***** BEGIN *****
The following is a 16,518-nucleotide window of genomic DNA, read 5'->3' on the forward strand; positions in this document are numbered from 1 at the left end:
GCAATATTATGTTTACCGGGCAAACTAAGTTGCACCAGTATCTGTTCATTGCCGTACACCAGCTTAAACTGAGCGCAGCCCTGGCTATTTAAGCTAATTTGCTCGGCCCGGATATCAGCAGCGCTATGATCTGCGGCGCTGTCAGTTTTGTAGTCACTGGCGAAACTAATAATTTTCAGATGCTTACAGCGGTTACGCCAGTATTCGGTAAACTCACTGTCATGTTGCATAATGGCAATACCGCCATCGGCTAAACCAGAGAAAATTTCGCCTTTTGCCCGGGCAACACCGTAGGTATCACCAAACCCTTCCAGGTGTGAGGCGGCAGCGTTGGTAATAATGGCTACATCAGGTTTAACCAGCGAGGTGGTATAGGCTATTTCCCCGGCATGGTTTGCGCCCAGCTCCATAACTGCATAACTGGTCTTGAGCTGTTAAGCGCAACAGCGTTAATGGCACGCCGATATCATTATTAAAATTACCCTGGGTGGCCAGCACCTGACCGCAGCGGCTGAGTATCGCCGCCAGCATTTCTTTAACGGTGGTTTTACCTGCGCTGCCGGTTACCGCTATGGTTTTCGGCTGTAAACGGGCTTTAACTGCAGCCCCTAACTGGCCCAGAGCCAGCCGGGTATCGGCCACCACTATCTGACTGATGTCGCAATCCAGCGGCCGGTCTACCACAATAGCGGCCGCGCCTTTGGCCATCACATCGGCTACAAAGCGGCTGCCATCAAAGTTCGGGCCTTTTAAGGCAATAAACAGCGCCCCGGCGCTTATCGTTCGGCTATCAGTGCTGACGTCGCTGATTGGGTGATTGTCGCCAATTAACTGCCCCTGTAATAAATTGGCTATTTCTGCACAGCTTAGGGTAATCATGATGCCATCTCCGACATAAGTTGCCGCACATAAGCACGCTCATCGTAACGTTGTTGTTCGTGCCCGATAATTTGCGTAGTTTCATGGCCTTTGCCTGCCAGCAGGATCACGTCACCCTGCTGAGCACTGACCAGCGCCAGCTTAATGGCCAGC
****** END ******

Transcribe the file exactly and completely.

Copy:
The following is a 16,518-nucleotide window of genomic DNA, read 5'->3' on the forward strand; positions in this document are numbered from 1 at the left end:
GCAATATTATGTTTACCGGGCAAACTAAGTTGCACCAGTATCTGTTCATTGCCGTACACCAGCTTAAACTGAGCGCAGCCCTGGCTATTTAAGCTAATTTGCTCGGCCCGGATATCAGCAGCGCTATGATCTGCGGCGCTGTCAGTTTTGTAGTCACTGGCGAAACTAATAATTTTCAGATGCTTACAGCGGTTACGCCAGTATTCGGTAAACTCACTGTCATGTTGCATAATGGCAATACCGCCATCGGCTAAACCAGAGAAAATTTCGCCTTTTGCCCGGGCAACACCGTAGGTATCACCAAACCCTTCCAGGTGTGAGGCGGCAGCGTTGGTAATAATGGCTACATCAGGTTTAACCAGCGAGGTGGTATAGGCTATTTCCCCGGCATGGTTTGCGCCCAGCTCCATAACTGCATAACTGGTCTTGAGCTGTTAAGCGCAACAGCGTTAATGGCACGCCGATATCATTATTAAAATTACCCTGGGTGGCCAGCACCTGACCGCAGCGGCTGAGTATCGCCGCCAGCATTTCTTTAACGGTGGTTTTACCTGCGCTGCCGGTTACCGCTATGGTTTTCGGCTGTAAACGGGCTTTAACTGCAGCCCCTAACTGGCCCAGAGCCAGCCGGGTATCGGCCACCACTATCTGACTGATGTCGCAATCCAGCGGCCGGTCTACCACAATAGCGGCCGCGCCTTTGGCCATCACATCGGCTACAAAGCGGCTGCCATCAAAGTTCGGGCCTTTTAAGGCAATAAACAGCGCCCCGGCGCTTATCGTTCGGCTATCAGTGCTGACGTCGCTGATTGGGTGATTGTCGCCAATTAACTGCCCCTGTAATAAATTGGCTATTTCTGCACAGCTTAGGGTAATCATGATGCCATCTCCGACATAAGTTGCCGCACATAAGCACGCTCATCGTAACGTTGTTGTTCGTGCCCGATAATTTGCGTAGTTTCATGGCCTTTGCCTGCCAGCAGGATCACGTCACCCTGCTGAGCACTGACCAGCGCCAGCTTAATGGCCAGC